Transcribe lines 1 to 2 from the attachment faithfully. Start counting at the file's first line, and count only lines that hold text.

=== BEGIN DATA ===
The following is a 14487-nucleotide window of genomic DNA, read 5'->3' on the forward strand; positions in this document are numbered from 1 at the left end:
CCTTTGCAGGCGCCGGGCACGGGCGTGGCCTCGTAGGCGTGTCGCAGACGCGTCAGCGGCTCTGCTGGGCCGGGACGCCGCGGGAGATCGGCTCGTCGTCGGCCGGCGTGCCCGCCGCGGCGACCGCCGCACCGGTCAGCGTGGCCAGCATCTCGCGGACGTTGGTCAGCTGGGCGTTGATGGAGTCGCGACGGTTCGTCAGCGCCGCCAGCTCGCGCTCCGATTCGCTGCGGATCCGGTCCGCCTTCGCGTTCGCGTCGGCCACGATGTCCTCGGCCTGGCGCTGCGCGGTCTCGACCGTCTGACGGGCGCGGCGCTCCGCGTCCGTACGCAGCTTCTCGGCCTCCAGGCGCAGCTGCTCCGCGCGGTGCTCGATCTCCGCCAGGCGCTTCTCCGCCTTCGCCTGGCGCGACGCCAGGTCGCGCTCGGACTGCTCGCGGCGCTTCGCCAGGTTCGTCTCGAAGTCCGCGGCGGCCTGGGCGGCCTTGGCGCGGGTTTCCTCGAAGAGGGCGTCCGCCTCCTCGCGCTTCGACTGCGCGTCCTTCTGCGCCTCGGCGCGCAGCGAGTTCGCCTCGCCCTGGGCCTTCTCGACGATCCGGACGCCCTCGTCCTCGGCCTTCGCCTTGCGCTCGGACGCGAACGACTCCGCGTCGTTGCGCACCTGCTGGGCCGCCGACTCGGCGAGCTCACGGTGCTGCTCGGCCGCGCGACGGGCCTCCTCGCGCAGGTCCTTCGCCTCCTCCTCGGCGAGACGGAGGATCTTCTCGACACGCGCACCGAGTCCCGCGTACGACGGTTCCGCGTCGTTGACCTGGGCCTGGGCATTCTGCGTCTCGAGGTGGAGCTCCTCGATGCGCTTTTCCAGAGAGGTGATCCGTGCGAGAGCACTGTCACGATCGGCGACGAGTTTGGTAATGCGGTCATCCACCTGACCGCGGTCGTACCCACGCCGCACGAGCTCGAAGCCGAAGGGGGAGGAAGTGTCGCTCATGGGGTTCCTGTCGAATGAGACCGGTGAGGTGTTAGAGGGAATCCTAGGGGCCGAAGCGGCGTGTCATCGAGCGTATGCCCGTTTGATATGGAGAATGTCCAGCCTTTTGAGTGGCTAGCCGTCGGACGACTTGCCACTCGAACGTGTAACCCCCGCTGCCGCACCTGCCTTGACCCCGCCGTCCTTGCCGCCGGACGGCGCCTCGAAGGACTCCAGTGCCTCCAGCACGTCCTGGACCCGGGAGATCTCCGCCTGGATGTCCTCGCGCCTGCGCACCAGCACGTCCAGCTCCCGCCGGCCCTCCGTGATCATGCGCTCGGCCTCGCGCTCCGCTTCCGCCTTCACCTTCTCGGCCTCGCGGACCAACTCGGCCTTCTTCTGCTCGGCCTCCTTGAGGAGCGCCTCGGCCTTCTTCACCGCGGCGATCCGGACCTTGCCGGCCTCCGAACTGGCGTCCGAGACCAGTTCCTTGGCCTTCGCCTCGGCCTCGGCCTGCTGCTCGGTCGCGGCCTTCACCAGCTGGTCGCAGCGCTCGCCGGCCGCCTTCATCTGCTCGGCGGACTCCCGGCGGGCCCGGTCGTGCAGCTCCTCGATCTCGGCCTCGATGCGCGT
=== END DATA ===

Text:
The following is a 14487-nucleotide window of genomic DNA, read 5'->3' on the forward strand; positions in this document are numbered from 1 at the left end:
CCTTTGCAGGCGCCGGGCACGGGCGTGGCCTCGTAGGCGTGTCGCAGACGCGTCAGCGGCTCTGCTGGGCCGGGACGCCGCGGGAGATCGGCTCGTCGTCGGCCGGCGTGCCCGCCGCGGCGACCGCCGCACCGGTCAGCGTGGCCAGCATCTCGCGGACGTTGGTCAGCTGGGCGTTGATGGAGTCGCGACGGTTCGTCAGCGCCGCCAGCTCGCGCTCCGATTCGCTGCGGATCCGGTCCGCCTTCGCGTTCGCGTCGGCCACGATGTCCTCGGCCTGGCGCTGCGCGGTCTCGACCGTCTGACGGGCGCGGCGCTCCGCGTCCGTACGCAGCTTCTCGGCCTCCAGGCGCAGCTGCTCCGCGCGGTGCTCGATCTCCGCCAGGCGCTTCTCCGCCTTCGCCTGGCGCGACGCCAGGTCGCGCTCGGACTGCTCGCGGCGCTTCGCCAGGTTCGTCTCGAAGTCCGCGGCGGCCTGGGCGGCCTTGGCGCGGGTTTCCTCGAAGAGGGCGTCCGCCTCCTCGCGCTTCGACTGCGCGTCCTTCTGCGCCTCGGCGCGCAGCGAGTTCGCCTCGCCCTGGGCCTTCTCGACGATCCGGACGCCCTCGTCCTCGGCCTTCGCCTTGCGCTCGGACGCGAACGACTCCGCGTCGTTGCGCACCTGCTGGGCCGCCGACTCGGCGAGCTCACGGTGCTGCTCGGCCGCGCGACGGGCCTCCTCGCGCAGGTCCTTCGCCTCCTCCTCGGCGAGACGGAGGATCTTCTCGACACGCGCACCGAGTCCCGCGTACGACGGTTCCGCGTCGTTGACCTGGGCCTGGGCATTCTGCGTCTCGAGGTGGAGCTCCTCGATGCGCTTTTCCAGAGAGGTGATCCGTGCGAGAGCACTGTCACGATCGGCGACGAGTTTGGTAATGCGGTCATCCACCTGACCGCGGTCGTACCCACGCCGCACGAGCTCGAAGCCGAAGGGGGAGGAAGTGTCGCTCATGGGGTTCCTGTCGAATGAGACCGGTGAGGTGTTAGAGGGAATCCTAGGGGCCGAAGCGGCGTGTCATCGAGCGTATGCCCGTTTGATATGGAGAATGTCCAGCCTTTTGAGTGGCTAGCCGTCGGACGACTTGCCACTCGAACGTGTAACCCCCGCTGCCGCACCTGCCTTGACCCCGCCGTCCTTGCCGCCGGACGGCGCCTCGAAGGACTCCAGTGCCTCCAGCACGTCCTGGACCCGGGAGATCTCCGCCTGGATGTCCTCGCGCCTGCGCACCAGCACGTCCAGCTCCCGCCGGCCCTCCGTGATCATGCGCTCGGCCTCGCGCTCCGCTTCCGCCTTCACCTTCTCGGCCTCGCGGACCAACTCGGCCTTCTTCTGCTCGGCCTCCTTGAGGAGCGCCTCGGCCTTCTTCACCGCGGCGATCCGGACCTTGCCGGCCTCCGAACTGGCGTCCGAGACCAGTTCCTTGGCCTTCGCCTCGGCCTCGGCCTGCTGCTCGGTCGCGGCCTTCACCAGCTGGTCGCAGCGCTCGCCGGCCGCCTTCATCTGCTCGGCGGACTCCCGGCGGGCCCGGTCGTGCAGCTCCTCGATCTCGGCCTCGATGCGCGT